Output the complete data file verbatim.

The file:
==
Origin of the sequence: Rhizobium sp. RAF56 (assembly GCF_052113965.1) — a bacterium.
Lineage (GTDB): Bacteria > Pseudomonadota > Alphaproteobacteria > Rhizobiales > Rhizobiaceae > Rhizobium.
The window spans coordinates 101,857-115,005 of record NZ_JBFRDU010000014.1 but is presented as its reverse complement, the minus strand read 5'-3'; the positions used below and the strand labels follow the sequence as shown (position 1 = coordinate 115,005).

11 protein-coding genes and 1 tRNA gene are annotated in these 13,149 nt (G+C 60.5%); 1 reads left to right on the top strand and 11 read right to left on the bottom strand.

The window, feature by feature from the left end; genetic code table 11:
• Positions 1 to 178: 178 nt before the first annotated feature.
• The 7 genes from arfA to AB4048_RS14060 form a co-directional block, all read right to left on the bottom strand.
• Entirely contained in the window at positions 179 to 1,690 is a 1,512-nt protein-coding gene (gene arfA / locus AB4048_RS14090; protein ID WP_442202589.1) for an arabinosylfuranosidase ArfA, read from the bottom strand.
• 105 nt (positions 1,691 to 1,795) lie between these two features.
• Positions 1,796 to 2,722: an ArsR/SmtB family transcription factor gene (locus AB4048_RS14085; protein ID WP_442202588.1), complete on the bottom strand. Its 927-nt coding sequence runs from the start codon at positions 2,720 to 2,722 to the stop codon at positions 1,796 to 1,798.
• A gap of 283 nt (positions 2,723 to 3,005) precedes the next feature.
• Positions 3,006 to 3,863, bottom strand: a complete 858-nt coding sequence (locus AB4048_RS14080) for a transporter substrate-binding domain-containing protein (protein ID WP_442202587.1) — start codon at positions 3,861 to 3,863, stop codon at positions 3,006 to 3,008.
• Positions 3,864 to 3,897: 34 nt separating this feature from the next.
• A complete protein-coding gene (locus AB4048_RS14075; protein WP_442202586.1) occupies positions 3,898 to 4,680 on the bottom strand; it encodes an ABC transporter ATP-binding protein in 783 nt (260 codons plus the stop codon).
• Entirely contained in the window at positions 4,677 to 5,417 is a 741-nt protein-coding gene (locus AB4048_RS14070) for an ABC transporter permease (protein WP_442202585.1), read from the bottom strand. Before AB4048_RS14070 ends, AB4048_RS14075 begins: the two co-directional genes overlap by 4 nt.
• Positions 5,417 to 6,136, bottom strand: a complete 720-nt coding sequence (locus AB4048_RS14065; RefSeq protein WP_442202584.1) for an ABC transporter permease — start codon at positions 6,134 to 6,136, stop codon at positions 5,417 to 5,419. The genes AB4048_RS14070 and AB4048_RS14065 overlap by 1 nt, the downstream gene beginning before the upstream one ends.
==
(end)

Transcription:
Origin of the sequence: Rhizobium sp. RAF56 (assembly GCF_052113965.1) — a bacterium.
Lineage (GTDB): Bacteria > Pseudomonadota > Alphaproteobacteria > Rhizobiales > Rhizobiaceae > Rhizobium.
The window spans coordinates 101,857-115,005 of record NZ_JBFRDU010000014.1 but is presented as its reverse complement, the minus strand read 5'-3'; the positions used below and the strand labels follow the sequence as shown (position 1 = coordinate 115,005).

11 protein-coding genes and 1 tRNA gene are annotated in these 13,149 nt (G+C 60.5%); 1 reads left to right on the top strand and 11 read right to left on the bottom strand.

The window, feature by feature from the left end; genetic code table 11:
• Positions 1 to 178: 178 nt before the first annotated feature.
• The 7 genes from arfA to AB4048_RS14060 form a co-directional block, all read right to left on the bottom strand.
• Entirely contained in the window at positions 179 to 1,690 is a 1,512-nt protein-coding gene (gene arfA / locus AB4048_RS14090; protein ID WP_442202589.1) for an arabinosylfuranosidase ArfA, read from the bottom strand.
• 105 nt (positions 1,691 to 1,795) lie between these two features.
• Positions 1,796 to 2,722: an ArsR/SmtB family transcription factor gene (locus AB4048_RS14085; protein ID WP_442202588.1), complete on the bottom strand. Its 927-nt coding sequence runs from the start codon at positions 2,720 to 2,722 to the stop codon at positions 1,796 to 1,798.
• A gap of 283 nt (positions 2,723 to 3,005) precedes the next feature.
• Positions 3,006 to 3,863, bottom strand: a complete 858-nt coding sequence (locus AB4048_RS14080) for a transporter substrate-binding domain-containing protein (protein ID WP_442202587.1) — start codon at positions 3,861 to 3,863, stop codon at positions 3,006 to 3,008.
• Positions 3,864 to 3,897: 34 nt separating this feature from the next.
• A complete protein-coding gene (locus AB4048_RS14075; protein WP_442202586.1) occupies positions 3,898 to 4,680 on the bottom strand; it encodes an ABC transporter ATP-binding protein in 783 nt (260 codons plus the stop codon).
• Entirely contained in the window at positions 4,677 to 5,417 is a 741-nt protein-coding gene (locus AB4048_RS14070) for an ABC transporter permease (protein WP_442202585.1), read from the bottom strand. Before AB4048_RS14070 ends, AB4048_RS14075 begins: the two co-directional genes overlap by 4 nt.
• Positions 5,417 to 6,136, bottom strand: a complete 720-nt coding sequence (locus AB4048_RS14065; RefSeq protein WP_442202584.1) for an ABC transporter permease — start codon at positions 6,134 to 6,136, stop codon at positions 5,417 to 5,419. The genes AB4048_RS14070 and AB4048_RS14065 overlap by 1 nt, the downstream gene beginning before the upstream one ends.